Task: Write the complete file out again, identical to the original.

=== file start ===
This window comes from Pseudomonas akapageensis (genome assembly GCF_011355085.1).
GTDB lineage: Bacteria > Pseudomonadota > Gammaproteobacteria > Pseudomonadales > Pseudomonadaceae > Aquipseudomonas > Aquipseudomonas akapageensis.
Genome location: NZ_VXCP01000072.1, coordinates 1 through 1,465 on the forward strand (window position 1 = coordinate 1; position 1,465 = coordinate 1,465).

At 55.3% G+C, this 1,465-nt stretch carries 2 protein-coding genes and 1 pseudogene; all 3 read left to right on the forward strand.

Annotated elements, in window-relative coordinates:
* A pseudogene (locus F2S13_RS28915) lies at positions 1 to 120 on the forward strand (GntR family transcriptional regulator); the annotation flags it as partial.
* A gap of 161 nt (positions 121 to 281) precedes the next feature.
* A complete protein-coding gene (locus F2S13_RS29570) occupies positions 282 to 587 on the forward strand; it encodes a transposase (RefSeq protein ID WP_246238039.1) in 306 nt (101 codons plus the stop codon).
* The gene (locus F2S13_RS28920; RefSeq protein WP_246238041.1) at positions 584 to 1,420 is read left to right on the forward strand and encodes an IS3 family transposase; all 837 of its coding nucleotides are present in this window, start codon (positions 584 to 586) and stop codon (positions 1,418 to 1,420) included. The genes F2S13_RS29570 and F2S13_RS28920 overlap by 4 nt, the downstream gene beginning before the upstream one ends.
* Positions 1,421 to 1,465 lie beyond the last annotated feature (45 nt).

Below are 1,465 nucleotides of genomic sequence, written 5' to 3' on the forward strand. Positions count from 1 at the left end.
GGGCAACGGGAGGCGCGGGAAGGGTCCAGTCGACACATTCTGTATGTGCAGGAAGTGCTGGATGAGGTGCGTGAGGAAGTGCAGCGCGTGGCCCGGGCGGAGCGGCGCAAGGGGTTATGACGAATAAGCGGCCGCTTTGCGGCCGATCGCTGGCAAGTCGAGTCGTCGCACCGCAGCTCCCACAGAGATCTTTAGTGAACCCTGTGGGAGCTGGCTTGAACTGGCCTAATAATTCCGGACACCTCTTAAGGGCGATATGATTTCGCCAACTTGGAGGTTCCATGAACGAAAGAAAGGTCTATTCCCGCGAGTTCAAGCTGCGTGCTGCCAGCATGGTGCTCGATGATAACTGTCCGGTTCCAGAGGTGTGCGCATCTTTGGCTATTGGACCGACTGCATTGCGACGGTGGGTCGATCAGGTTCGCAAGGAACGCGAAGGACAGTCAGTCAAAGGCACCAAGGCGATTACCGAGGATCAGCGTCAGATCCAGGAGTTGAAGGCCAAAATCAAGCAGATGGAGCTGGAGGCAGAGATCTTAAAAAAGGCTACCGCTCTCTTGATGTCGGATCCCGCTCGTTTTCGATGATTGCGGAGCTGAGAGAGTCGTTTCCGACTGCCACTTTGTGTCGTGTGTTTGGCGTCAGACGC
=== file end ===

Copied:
This window comes from Pseudomonas akapageensis (genome assembly GCF_011355085.1).
GTDB lineage: Bacteria > Pseudomonadota > Gammaproteobacteria > Pseudomonadales > Pseudomonadaceae > Aquipseudomonas > Aquipseudomonas akapageensis.
Genome location: NZ_VXCP01000072.1, coordinates 1 through 1,465 on the forward strand (window position 1 = coordinate 1; position 1,465 = coordinate 1,465).

At 55.3% G+C, this 1,465-nt stretch carries 2 protein-coding genes and 1 pseudogene; all 3 read left to right on the forward strand.

Annotated elements, in window-relative coordinates:
* A pseudogene (locus F2S13_RS28915) lies at positions 1 to 120 on the forward strand (GntR family transcriptional regulator); the annotation flags it as partial.
* A gap of 161 nt (positions 121 to 281) precedes the next feature.
* A complete protein-coding gene (locus F2S13_RS29570) occupies positions 282 to 587 on the forward strand; it encodes a transposase (RefSeq protein ID WP_246238039.1) in 306 nt (101 codons plus the stop codon).
* The gene (locus F2S13_RS28920; RefSeq protein WP_246238041.1) at positions 584 to 1,420 is read left to right on the forward strand and encodes an IS3 family transposase; all 837 of its coding nucleotides are present in this window, start codon (positions 584 to 586) and stop codon (positions 1,418 to 1,420) included. The genes F2S13_RS29570 and F2S13_RS28920 overlap by 4 nt, the downstream gene beginning before the upstream one ends.
* Positions 1,421 to 1,465 lie beyond the last annotated feature (45 nt).

Below are 1,465 nucleotides of genomic sequence, written 5' to 3' on the forward strand. Positions count from 1 at the left end.
GGGCAACGGGAGGCGCGGGAAGGGTCCAGTCGACACATTCTGTATGTGCAGGAAGTGCTGGATGAGGTGCGTGAGGAAGTGCAGCGCGTGGCCCGGGCGGAGCGGCGCAAGGGGTTATGACGAATAAGCGGCCGCTTTGCGGCCGATCGCTGGCAAGTCGAGTCGTCGCACCGCAGCTCCCACAGAGATCTTTAGTGAACCCTGTGGGAGCTGGCTTGAACTGGCCTAATAATTCCGGACACCTCTTAAGGGCGATATGATTTCGCCAACTTGGAGGTTCCATGAACGAAAGAAAGGTCTATTCCCGCGAGTTCAAGCTGCGTGCTGCCAGCATGGTGCTCGATGATAACTGTCCGGTTCCAGAGGTGTGCGCATCTTTGGCTATTGGACCGACTGCATTGCGACGGTGGGTCGATCAGGTTCGCAAGGAACGCGAAGGACAGTCAGTCAAAGGCACCAAGGCGATTACCGAGGATCAGCGTCAGATCCAGGAGTTGAAGGCCAAAATCAAGCAGATGGAGCTGGAGGCAGAGATCTTAAAAAAGGCTACCGCTCTCTTGATGTCGGATCCCGCTCGTTTTCGATGATTGCGGAGCTGAGAGAGTCGTTTCCGACTGCCACTTTGTGTCGTGTGTTTGGCGTCAGACGC